2016: Trenton’s homicides by the numbers

A man was shot and killed on Edgewood Avenue. November 15, 2016 (Penny Ray - Trentonian)

A man was shot and killed on Edgewood Avenue. November 15, 2016 (Penny Ray - Trentonian)

The capital city experienced 24 homicides in 2016, which includes the deaths of Edwardo Martinez and Vincent Miller, whom both were killed by hit-and-run drivers. That number also includes the death of Alfred Toe who was shot and killed while trying to wrestle a handgun away from an off-duty police officer.

That number does not include the death of Antonio Wiley, the city crossing guard who was struck and killed by a motorist while helping someone walk across Route 129 in April. Duane Bennett, of Upper Freehold, was arrested in connection with the incident and is charged with causing death while driving with a suspended license. But Bennett has not been charged with death by auto, and the medical examiner lists the manner of Wiley’s death an accident. Prosecutors say the case will be presented to a grand jury soon, which may result in a vehicular homicide indictment.

According to the New Jersey State Police Uniform Crime Reporting Unit, vehicular homicides are considered manslaughter and are not reported as a homicide statistic. Justifiable homicides are not counted in state police murder statistics either. Therefore, NJSP will report Trenton’s official 2016 homicide number as 21.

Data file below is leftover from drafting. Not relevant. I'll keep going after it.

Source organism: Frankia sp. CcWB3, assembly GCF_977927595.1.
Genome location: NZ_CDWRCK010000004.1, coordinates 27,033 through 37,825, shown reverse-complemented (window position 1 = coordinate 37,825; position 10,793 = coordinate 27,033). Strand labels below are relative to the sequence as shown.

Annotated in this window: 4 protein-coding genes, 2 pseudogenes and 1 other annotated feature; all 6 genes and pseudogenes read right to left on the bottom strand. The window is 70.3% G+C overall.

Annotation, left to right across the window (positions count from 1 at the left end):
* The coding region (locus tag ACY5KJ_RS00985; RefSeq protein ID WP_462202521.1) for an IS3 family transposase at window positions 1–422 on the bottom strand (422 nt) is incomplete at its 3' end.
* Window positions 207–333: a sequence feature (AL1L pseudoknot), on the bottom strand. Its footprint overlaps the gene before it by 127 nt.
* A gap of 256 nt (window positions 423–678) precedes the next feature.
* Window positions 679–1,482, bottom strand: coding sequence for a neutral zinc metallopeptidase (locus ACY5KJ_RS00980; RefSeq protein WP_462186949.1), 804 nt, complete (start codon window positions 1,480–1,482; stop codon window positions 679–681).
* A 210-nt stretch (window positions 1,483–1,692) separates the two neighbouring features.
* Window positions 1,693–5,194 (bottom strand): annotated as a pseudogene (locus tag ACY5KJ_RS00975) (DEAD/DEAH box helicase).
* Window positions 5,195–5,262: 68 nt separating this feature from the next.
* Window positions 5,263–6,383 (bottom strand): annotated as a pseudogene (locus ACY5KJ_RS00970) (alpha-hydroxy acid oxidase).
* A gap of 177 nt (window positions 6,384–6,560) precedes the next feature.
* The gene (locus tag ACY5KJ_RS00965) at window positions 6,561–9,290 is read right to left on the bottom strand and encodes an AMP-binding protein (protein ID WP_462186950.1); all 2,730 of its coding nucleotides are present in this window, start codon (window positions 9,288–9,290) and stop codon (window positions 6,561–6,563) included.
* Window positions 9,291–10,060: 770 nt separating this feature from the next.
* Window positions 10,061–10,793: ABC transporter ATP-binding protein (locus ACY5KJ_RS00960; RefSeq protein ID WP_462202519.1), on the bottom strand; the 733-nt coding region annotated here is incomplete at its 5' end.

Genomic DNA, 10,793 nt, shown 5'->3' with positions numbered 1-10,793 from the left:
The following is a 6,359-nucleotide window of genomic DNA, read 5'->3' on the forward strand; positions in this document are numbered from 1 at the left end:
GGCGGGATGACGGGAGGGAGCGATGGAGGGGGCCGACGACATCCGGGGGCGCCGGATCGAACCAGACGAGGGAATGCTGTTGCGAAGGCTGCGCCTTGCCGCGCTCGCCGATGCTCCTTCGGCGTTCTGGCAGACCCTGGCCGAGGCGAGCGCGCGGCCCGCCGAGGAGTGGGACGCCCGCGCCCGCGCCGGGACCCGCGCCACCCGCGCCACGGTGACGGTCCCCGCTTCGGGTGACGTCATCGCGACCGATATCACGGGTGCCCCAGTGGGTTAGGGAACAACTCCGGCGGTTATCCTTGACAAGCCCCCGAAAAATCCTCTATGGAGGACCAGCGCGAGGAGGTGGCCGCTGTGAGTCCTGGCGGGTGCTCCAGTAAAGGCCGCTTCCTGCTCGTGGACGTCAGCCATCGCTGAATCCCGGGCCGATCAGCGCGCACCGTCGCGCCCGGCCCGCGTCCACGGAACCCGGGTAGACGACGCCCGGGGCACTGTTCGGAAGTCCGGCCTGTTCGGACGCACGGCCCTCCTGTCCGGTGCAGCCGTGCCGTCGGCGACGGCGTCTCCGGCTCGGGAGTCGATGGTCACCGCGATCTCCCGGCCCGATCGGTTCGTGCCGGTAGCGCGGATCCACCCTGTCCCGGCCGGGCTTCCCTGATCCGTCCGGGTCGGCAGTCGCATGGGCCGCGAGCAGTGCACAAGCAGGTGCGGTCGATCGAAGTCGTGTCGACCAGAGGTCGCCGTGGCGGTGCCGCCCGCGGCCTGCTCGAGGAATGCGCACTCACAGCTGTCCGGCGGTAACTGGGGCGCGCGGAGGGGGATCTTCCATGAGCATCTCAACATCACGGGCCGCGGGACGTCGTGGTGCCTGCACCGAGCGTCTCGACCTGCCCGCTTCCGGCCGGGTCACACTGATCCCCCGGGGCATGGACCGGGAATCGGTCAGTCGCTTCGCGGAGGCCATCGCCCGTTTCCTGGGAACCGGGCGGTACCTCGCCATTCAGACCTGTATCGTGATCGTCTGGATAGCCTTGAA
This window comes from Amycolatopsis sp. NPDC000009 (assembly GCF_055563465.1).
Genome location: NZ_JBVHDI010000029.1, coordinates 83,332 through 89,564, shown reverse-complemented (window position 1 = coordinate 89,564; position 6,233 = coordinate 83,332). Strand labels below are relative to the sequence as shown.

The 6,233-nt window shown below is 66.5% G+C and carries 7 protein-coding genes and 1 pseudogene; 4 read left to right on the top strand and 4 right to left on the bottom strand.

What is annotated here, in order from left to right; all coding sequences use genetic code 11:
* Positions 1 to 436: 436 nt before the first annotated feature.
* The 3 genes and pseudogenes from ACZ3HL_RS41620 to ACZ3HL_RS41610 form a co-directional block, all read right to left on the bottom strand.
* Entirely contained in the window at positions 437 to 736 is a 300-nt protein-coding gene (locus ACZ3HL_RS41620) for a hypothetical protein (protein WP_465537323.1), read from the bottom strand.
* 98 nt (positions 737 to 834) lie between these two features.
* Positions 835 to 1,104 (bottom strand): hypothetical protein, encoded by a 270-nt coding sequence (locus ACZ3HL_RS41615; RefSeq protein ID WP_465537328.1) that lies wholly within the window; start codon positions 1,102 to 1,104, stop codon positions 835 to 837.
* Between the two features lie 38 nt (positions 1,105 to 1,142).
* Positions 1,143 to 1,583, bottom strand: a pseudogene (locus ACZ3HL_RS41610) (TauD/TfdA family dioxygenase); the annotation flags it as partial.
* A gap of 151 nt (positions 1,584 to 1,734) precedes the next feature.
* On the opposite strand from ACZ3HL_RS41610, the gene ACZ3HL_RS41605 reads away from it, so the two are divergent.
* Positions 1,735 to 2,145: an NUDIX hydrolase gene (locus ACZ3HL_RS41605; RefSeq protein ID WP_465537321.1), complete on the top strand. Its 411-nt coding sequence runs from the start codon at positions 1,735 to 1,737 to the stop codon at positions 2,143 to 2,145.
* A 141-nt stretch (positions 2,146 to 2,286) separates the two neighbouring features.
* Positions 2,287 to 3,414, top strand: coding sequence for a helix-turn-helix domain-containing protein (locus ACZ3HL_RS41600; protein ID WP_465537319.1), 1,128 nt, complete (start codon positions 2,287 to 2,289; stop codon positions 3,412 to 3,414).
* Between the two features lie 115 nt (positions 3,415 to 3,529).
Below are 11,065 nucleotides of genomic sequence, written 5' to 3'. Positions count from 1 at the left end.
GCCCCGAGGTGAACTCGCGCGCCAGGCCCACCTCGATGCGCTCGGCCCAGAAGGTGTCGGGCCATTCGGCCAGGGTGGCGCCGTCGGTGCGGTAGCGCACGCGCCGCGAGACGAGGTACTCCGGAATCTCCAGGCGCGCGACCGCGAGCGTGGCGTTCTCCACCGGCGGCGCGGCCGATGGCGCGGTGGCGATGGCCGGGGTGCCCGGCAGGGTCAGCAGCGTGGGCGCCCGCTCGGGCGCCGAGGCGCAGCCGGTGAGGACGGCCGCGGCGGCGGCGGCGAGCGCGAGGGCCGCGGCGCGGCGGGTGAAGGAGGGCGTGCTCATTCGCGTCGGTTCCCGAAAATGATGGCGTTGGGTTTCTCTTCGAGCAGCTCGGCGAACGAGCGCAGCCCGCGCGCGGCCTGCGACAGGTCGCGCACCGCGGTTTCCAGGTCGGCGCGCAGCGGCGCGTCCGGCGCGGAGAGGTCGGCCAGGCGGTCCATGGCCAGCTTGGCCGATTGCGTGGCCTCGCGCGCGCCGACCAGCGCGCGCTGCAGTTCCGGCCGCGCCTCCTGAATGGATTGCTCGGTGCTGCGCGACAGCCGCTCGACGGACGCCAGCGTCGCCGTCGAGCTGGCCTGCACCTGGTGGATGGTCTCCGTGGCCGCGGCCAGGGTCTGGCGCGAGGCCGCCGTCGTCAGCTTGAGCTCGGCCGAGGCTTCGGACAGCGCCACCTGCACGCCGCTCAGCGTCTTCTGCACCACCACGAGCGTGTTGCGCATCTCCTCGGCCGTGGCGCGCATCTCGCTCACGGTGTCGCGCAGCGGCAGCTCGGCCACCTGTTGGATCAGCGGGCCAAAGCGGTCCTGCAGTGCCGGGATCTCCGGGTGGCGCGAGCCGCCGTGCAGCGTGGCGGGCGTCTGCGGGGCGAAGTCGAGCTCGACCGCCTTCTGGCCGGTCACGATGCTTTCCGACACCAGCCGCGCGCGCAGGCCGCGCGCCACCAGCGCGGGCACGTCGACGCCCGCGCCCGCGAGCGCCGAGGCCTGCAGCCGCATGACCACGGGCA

The Trentonian, however, includes vehicular homicides and justifiable police-involved killings in its yearly homicide count.

September was the deadliest month of 2016, largely because of a double murder that happened at a Shell gas station; three other people died that month as well. Four people were killed in each of the months of June and August. There were no homicides in February, March and October.

Twenty-one victims were male; three were female.

Nine homicides occurred in the West Ward, more than any other ward. The East Ward experienced eight killings.

Twelve victims were in their 20s at the time of their death, and six victims were in their 30s when they died. Four teenagers were murdered in 2016 as well.

The oldest victim was 60-year-old Stephen Merrill, a well-respected member of the capital city’s arts and music community who was robbed and beaten to death by a man later identified as 25-year-old Jonathan Weathers. The youngest victim was 15-year-old Maurice Wimbush-Jalaah, who was gunned down in Prospect Village.

Seventeen victims were black, five were Hispanic and two were white.

Shootings killed 20 people in the capital city, more than any other homicide method. One person was stabbed to death: 27-year-old Carlos Leiva-Oviedo.

Seven victims were pronounced dead at the scene and 17 died at the hospital.

Nineteen suspects were arrested in connection with homicides that occurred in 2016; two of them are female and six of them are juveniles. So far, only one of the suspects who was a juvenile at the time of the crime is being tried in court as an adult: Peter Charles Jr., who is accused of firing at a speeding van carrying seven other juveniles, including Ciony Kirkman who died from a gunshot wound to the head.

The majority of homicides happened between 8 p.m. and 4 a.m. Six killings occurred between 4 p.m. and 8 p.m.

Using 2015 census data and the 21 homicides state police will officially report to the FBI, Trenton’s 2016 murder rate is 24.93 homicides per 100,000 residents.

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